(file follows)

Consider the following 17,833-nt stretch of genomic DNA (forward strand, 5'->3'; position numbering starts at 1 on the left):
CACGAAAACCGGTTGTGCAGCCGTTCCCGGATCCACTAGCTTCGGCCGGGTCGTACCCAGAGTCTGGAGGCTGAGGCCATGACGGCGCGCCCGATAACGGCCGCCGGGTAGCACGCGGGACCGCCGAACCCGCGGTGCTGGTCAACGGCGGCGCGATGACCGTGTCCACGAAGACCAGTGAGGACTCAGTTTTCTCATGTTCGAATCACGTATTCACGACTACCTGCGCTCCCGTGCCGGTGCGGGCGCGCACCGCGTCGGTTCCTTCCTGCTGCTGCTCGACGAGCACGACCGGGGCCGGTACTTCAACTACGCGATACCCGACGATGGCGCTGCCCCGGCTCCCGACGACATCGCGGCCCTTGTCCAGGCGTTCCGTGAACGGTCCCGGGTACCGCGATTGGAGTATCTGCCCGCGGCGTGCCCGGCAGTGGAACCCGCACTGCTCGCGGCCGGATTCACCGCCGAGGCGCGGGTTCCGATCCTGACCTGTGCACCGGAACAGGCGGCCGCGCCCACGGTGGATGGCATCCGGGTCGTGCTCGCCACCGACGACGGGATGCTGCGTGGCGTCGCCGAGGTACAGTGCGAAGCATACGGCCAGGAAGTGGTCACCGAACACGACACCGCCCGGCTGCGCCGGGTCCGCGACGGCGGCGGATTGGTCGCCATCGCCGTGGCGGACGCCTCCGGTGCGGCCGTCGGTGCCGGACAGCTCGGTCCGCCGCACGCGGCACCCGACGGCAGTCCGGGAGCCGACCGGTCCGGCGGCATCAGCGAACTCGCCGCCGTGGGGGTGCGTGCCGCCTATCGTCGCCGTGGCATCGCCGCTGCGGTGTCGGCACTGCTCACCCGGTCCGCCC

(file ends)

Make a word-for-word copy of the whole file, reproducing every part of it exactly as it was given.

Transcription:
Consider the following 17,833-nt stretch of genomic DNA (forward strand, 5'->3'; position numbering starts at 1 on the left):
CACGAAAACCGGTTGTGCAGCCGTTCCCGGATCCACTAGCTTCGGCCGGGTCGTACCCAGAGTCTGGAGGCTGAGGCCATGACGGCGCGCCCGATAACGGCCGCCGGGTAGCACGCGGGACCGCCGAACCCGCGGTGCTGGTCAACGGCGGCGCGATGACCGTGTCCACGAAGACCAGTGAGGACTCAGTTTTCTCATGTTCGAATCACGTATTCACGACTACCTGCGCTCCCGTGCCGGTGCGGGCGCGCACCGCGTCGGTTCCTTCCTGCTGCTGCTCGACGAGCACGACCGGGGCCGGTACTTCAACTACGCGATACCCGACGATGGCGCTGCCCCGGCTCCCGACGACATCGCGGCCCTTGTCCAGGCGTTCCGTGAACGGTCCCGGGTACCGCGATTGGAGTATCTGCCCGCGGCGTGCCCGGCAGTGGAACCCGCACTGCTCGCGGCCGGATTCACCGCCGAGGCGCGGGTTCCGATCCTGACCTGTGCACCGGAACAGGCGGCCGCGCCCACGGTGGATGGCATCCGGGTCGTGCTCGCCACCGACGACGGGATGCTGCGTGGCGTCGCCGAGGTACAGTGCGAAGCATACGGCCAGGAAGTGGTCACCGAACACGACACCGCCCGGCTGCGCCGGGTCCGCGACGGCGGCGGATTGGTCGCCATCGCCGTGGCGGACGCCTCCGGTGCGGCCGTCGGTGCCGGACAGCTCGGTCCGCCGCACGCGGCACCCGACGGCAGTCCGGGAGCCGACCGGTCCGGCGGCATCAGCGAACTCGCCGCCGTGGGGGTGCGTGCCGCCTATCGTCGCCGTGGCATCGCCGCTGCGGTGTCGGCACTGCTCACCCGGTCCGCCC